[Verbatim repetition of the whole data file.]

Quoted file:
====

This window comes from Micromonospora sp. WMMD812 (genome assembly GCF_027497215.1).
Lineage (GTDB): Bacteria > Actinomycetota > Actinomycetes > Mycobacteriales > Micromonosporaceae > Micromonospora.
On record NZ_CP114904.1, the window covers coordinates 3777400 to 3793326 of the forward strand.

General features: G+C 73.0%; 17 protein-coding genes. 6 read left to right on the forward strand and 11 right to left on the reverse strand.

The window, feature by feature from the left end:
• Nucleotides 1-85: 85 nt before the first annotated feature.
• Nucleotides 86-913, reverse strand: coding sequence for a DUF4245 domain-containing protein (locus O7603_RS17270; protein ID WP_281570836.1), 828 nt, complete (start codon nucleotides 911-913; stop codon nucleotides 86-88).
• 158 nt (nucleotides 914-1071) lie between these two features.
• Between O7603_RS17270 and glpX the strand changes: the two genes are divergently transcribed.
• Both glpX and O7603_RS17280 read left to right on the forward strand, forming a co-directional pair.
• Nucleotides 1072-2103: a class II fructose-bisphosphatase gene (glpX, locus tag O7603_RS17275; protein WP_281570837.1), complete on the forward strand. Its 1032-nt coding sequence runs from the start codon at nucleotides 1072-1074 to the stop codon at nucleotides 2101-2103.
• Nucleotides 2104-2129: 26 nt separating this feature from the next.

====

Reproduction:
This window comes from Micromonospora sp. WMMD812 (genome assembly GCF_027497215.1).
Lineage (GTDB): Bacteria > Actinomycetota > Actinomycetes > Mycobacteriales > Micromonosporaceae > Micromonospora.
On record NZ_CP114904.1, the window covers coordinates 3777400 to 3793326 of the forward strand.

General features: G+C 73.0%; 17 protein-coding genes. 6 read left to right on the forward strand and 11 right to left on the reverse strand.

The window, feature by feature from the left end:
• Nucleotides 1-85: 85 nt before the first annotated feature.
• Nucleotides 86-913, reverse strand: coding sequence for a DUF4245 domain-containing protein (locus O7603_RS17270; protein ID WP_281570836.1), 828 nt, complete (start codon nucleotides 911-913; stop codon nucleotides 86-88).
• 158 nt (nucleotides 914-1071) lie between these two features.
• Between O7603_RS17270 and glpX the strand changes: the two genes are divergently transcribed.
• Both glpX and O7603_RS17280 read left to right on the forward strand, forming a co-directional pair.
• Nucleotides 1072-2103: a class II fructose-bisphosphatase gene (glpX, locus tag O7603_RS17275; protein WP_281570837.1), complete on the forward strand. Its 1032-nt coding sequence runs from the start codon at nucleotides 1072-1074 to the stop codon at nucleotides 2101-2103.
• Nucleotides 2104-2129: 26 nt separating this feature from the next.